Gold Prices Pull Back From 3-Month Highs As Dollar Moves Higher - Gold prices slipped from three-month highs on Wednesday as weakness in the euro and sterling pushed the dollar to nine-week highs.

At 9:09 AM ET (13:09 GMT), gold futures for December delivery on the Comex division of the New York Mercantile Exchange fell $1.20, or 0.10%, to $1,232.20 a troy ounce, backing away from $1,237.80 reached on Tuesday amid simmering geopolitical tensions.

Meanwhile, the U.S. dollar index, which measures the greenback’s strength against a trade-weighted basket of six major currencies, gained 0.02% to 95.02.

Dollar-denominated assets such as gold are sensitive to moves in the U.S. currency. A gain in the dollar makes gold more expensive for holders of foreign currency and decreases demand for the precious metal.

The dollar index was benefiting from weakness seen in rival currencies such as the euro and pound.

The single currency weakened after data showing that euro zone private sector activity grew at the slowest pace in more than two years in October, as an export-led slowdown widened out to the service sector.

Regarding the British currency, the pound remained under pressure as Brexit talks continued at a standstill and British Prime Minister Theresa May faced intense political criticism over her Brexit strategy, putting in doubt that the UK Parliament will approve any deal she may be able to reach with the European Union.

Gold remained underpinned by continued worries over the impact of the impact of tariffs and trade wars on the global economy.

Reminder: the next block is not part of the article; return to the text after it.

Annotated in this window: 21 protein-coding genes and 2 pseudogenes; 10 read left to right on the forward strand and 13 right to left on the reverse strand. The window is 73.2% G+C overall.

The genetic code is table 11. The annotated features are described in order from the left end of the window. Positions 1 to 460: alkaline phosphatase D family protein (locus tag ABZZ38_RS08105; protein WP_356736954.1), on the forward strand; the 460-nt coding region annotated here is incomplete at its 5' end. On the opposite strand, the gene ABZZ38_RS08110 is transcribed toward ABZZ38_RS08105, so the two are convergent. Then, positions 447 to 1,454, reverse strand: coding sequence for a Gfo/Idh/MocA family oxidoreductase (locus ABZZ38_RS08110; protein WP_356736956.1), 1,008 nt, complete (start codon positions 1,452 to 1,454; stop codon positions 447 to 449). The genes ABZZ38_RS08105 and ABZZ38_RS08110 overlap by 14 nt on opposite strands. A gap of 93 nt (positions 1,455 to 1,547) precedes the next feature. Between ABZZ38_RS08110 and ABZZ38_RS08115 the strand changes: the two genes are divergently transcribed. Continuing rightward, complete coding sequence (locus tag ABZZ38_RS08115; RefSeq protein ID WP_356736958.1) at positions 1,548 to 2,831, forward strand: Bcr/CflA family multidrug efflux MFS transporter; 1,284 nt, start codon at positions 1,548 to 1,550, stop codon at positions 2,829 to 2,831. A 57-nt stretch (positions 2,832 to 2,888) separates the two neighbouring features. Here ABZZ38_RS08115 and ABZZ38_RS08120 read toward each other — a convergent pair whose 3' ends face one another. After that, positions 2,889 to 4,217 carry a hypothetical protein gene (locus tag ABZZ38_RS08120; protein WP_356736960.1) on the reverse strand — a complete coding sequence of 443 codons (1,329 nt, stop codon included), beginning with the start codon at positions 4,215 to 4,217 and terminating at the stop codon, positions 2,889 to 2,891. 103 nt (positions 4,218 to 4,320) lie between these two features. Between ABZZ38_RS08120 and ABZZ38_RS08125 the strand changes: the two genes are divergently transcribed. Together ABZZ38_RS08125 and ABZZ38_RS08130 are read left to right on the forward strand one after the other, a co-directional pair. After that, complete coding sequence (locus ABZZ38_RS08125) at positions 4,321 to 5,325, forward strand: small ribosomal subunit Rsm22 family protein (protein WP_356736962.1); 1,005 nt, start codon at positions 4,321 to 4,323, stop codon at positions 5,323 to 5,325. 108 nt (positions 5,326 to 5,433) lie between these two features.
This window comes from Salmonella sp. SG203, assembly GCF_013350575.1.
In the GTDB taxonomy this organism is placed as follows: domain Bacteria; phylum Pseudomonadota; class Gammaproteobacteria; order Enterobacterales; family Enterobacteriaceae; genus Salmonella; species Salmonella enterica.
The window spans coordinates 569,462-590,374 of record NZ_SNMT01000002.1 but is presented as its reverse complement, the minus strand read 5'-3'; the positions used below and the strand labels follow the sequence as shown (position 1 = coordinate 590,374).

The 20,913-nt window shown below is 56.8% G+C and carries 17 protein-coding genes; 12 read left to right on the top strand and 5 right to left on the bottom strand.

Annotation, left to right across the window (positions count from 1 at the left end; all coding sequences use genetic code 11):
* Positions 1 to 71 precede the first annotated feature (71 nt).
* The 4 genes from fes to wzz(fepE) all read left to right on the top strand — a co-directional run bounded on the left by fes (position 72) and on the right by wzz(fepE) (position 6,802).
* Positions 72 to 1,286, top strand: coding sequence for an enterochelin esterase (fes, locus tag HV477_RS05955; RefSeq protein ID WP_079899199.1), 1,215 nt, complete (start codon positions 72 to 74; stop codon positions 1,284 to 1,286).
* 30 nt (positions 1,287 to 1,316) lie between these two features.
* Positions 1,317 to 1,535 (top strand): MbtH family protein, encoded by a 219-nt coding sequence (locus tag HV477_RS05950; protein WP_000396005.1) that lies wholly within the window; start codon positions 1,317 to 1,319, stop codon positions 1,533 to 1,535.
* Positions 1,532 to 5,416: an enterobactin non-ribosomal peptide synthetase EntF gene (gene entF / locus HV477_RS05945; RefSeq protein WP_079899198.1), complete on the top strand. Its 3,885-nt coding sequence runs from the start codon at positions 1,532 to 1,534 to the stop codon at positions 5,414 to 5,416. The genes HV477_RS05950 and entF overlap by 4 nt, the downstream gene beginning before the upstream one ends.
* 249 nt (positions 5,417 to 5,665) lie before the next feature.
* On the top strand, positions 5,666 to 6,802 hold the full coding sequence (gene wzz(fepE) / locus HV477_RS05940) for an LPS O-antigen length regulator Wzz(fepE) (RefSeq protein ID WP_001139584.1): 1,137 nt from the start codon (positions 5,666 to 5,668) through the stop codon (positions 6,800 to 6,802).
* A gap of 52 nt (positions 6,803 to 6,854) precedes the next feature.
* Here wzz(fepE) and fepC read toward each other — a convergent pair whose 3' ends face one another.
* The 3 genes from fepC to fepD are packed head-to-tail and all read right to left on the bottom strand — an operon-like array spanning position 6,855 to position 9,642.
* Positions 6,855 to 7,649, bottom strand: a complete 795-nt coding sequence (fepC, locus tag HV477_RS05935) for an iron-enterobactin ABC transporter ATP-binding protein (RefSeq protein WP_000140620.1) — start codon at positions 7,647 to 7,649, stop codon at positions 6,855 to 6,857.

Further safe haven support came from continuing tension over the death of Saudi journalist Jamal Khashoggi, who disappeared after entering the Saudi consulate on Oct. 2.

Another source of geopolitical tensions comes from Italy’s problematic budget, which the European Commission rejected on Tuesday, marking the first time the EU refused to accept a government’s spending plans.

Looking ahead on Wednesday on the economic front, investors in gold will eye the state of U.S. private sector activity as IHS Markit releases preliminary data on the manufacturing and service sectors on the October survey, which will later be followed by September new home sales in order to gauge the health of the housing market.

Market participants also await Friday’s GDP data that is expected to show that U.S. economic growth slowed in the third quarter from the second, when the economy grew at its fastest pace in four years.

In other metals trading, silver futures gained 0.64% at $14.750 a troy ounce by 9:10 AM ET (13:10 GMT).

Palladium futures lost 1.04% to $1,111.10 an ounce, while sister metal platinumtraded down 0.41% at $832.00.

In base metals, copper rose 0.66% to $2.765 a pound.